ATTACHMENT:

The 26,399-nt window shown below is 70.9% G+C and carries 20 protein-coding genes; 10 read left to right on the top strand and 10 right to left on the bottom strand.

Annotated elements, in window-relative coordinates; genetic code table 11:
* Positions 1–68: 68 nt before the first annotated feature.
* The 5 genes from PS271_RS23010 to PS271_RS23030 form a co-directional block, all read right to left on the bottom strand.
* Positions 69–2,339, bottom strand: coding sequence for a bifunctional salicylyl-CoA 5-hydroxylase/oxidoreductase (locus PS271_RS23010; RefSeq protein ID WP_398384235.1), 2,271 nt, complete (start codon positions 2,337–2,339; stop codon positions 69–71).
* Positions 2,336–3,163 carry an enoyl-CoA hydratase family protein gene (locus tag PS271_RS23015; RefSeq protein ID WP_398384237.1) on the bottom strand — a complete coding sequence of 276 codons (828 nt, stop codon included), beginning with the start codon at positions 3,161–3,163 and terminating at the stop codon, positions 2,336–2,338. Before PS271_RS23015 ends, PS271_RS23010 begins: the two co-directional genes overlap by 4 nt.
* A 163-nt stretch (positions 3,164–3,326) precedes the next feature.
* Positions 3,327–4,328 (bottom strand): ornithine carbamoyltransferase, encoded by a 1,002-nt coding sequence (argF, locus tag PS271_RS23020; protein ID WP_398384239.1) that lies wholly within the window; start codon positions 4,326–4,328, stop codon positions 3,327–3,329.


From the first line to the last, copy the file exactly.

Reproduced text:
The 26,399-nt window shown below is 70.9% G+C and carries 20 protein-coding genes; 10 read left to right on the top strand and 10 right to left on the bottom strand.

Annotated elements, in window-relative coordinates; genetic code table 11:
* Positions 1–68: 68 nt before the first annotated feature.
* The 5 genes from PS271_RS23010 to PS271_RS23030 form a co-directional block, all read right to left on the bottom strand.
* Positions 69–2,339, bottom strand: coding sequence for a bifunctional salicylyl-CoA 5-hydroxylase/oxidoreductase (locus PS271_RS23010; RefSeq protein ID WP_398384235.1), 2,271 nt, complete (start codon positions 2,337–2,339; stop codon positions 69–71).
* Positions 2,336–3,163 carry an enoyl-CoA hydratase family protein gene (locus tag PS271_RS23015; RefSeq protein ID WP_398384237.1) on the bottom strand — a complete coding sequence of 276 codons (828 nt, stop codon included), beginning with the start codon at positions 3,161–3,163 and terminating at the stop codon, positions 2,336–2,338. Before PS271_RS23015 ends, PS271_RS23010 begins: the two co-directional genes overlap by 4 nt.
* A 163-nt stretch (positions 3,164–3,326) precedes the next feature.
* Positions 3,327–4,328 (bottom strand): ornithine carbamoyltransferase, encoded by a 1,002-nt coding sequence (argF, locus tag PS271_RS23020; protein ID WP_398384239.1) that lies wholly within the window; start codon positions 4,326–4,328, stop codon positions 3,327–3,329.